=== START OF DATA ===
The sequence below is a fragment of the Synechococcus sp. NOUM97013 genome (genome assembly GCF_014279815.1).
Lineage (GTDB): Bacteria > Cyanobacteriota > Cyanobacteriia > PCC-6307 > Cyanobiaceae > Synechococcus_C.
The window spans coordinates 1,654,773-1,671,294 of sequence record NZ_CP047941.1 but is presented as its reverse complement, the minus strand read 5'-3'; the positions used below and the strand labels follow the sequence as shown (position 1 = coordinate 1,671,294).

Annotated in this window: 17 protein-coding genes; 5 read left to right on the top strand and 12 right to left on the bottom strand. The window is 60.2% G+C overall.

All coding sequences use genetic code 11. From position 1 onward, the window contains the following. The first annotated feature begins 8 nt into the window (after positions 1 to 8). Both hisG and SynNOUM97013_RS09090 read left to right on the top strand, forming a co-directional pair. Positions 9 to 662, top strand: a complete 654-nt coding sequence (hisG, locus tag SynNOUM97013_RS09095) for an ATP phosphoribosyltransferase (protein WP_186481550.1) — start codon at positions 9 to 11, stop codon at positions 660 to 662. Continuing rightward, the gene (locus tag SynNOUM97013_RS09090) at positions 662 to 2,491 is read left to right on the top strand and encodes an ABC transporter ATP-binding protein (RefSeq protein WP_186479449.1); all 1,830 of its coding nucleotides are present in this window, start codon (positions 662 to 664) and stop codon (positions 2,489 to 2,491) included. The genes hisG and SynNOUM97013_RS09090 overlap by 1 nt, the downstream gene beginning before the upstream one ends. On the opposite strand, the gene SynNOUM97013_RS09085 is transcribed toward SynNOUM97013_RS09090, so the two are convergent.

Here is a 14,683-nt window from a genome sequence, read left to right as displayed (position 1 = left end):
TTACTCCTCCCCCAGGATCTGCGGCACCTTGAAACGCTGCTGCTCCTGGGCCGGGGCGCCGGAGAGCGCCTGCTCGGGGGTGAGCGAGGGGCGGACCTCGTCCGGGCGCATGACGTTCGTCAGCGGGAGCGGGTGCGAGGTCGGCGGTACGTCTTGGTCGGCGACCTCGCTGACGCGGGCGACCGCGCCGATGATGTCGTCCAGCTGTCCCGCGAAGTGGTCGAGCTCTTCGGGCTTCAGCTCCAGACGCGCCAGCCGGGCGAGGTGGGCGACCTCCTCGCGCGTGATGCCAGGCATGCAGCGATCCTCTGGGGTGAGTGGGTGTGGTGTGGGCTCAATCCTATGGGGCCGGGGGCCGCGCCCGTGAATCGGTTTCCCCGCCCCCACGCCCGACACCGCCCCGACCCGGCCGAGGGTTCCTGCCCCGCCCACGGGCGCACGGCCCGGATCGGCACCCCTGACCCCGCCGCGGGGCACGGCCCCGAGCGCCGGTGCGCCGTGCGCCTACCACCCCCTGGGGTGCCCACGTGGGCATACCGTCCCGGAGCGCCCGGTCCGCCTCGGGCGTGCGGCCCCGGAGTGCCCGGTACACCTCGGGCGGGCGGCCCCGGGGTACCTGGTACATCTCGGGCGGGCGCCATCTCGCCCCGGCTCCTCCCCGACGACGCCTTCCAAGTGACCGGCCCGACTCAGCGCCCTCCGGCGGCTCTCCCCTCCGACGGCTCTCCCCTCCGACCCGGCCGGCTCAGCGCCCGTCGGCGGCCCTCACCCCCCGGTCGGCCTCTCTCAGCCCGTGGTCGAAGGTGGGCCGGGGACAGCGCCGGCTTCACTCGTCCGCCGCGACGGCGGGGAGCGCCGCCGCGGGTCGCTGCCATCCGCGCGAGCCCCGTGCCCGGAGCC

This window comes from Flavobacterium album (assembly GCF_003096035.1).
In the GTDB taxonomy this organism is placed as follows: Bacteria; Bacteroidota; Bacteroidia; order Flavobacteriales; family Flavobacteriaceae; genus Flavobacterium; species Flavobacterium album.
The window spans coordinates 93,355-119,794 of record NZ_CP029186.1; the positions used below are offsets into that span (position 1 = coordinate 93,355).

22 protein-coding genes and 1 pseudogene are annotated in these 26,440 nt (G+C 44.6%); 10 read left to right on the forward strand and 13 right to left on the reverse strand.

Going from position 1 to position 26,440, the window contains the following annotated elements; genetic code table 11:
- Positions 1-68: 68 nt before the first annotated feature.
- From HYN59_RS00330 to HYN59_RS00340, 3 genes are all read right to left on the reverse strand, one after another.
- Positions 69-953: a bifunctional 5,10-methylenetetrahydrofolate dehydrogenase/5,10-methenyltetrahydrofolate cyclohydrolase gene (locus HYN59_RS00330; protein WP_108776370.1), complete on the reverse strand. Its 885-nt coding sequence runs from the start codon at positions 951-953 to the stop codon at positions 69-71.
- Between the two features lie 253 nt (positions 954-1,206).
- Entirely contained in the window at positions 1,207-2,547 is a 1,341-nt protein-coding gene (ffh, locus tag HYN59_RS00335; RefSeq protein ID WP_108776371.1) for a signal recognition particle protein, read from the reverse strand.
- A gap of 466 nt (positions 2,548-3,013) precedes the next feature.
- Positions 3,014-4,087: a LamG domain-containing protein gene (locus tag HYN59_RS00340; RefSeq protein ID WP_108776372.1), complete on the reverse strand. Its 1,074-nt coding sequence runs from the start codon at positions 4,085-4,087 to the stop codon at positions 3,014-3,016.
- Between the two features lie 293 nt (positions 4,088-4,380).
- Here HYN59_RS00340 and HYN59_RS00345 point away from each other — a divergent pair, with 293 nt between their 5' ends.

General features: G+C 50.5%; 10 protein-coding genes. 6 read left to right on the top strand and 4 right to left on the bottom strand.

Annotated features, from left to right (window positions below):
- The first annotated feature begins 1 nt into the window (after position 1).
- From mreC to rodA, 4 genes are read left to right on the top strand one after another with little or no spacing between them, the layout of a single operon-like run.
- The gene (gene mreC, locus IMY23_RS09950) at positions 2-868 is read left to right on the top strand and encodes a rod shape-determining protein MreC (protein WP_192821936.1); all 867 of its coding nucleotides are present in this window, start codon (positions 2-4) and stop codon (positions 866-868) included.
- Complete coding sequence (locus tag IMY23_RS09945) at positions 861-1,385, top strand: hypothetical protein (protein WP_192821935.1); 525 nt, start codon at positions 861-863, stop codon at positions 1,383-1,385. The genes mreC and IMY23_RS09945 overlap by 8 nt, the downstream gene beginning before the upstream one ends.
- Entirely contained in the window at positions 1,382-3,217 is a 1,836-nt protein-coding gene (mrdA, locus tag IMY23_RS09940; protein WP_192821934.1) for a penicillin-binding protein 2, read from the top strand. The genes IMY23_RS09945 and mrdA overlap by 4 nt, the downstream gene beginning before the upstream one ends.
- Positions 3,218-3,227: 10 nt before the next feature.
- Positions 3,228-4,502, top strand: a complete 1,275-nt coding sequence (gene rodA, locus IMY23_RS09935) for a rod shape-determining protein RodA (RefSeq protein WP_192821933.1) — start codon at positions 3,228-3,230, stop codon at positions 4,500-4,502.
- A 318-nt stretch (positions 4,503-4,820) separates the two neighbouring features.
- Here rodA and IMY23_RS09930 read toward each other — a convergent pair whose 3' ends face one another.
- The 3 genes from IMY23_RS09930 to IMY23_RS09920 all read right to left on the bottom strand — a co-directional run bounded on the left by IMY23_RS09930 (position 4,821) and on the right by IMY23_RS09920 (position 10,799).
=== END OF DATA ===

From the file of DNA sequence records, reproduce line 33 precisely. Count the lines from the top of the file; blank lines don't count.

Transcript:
- The 3 genes from IMY23_RS09930 to IMY23_RS09920 all read right to left on the bottom strand — a co-directional run bounded on the left by IMY23_RS09930 (position 4,821) and on the right by IMY23_RS09920 (position 10,799).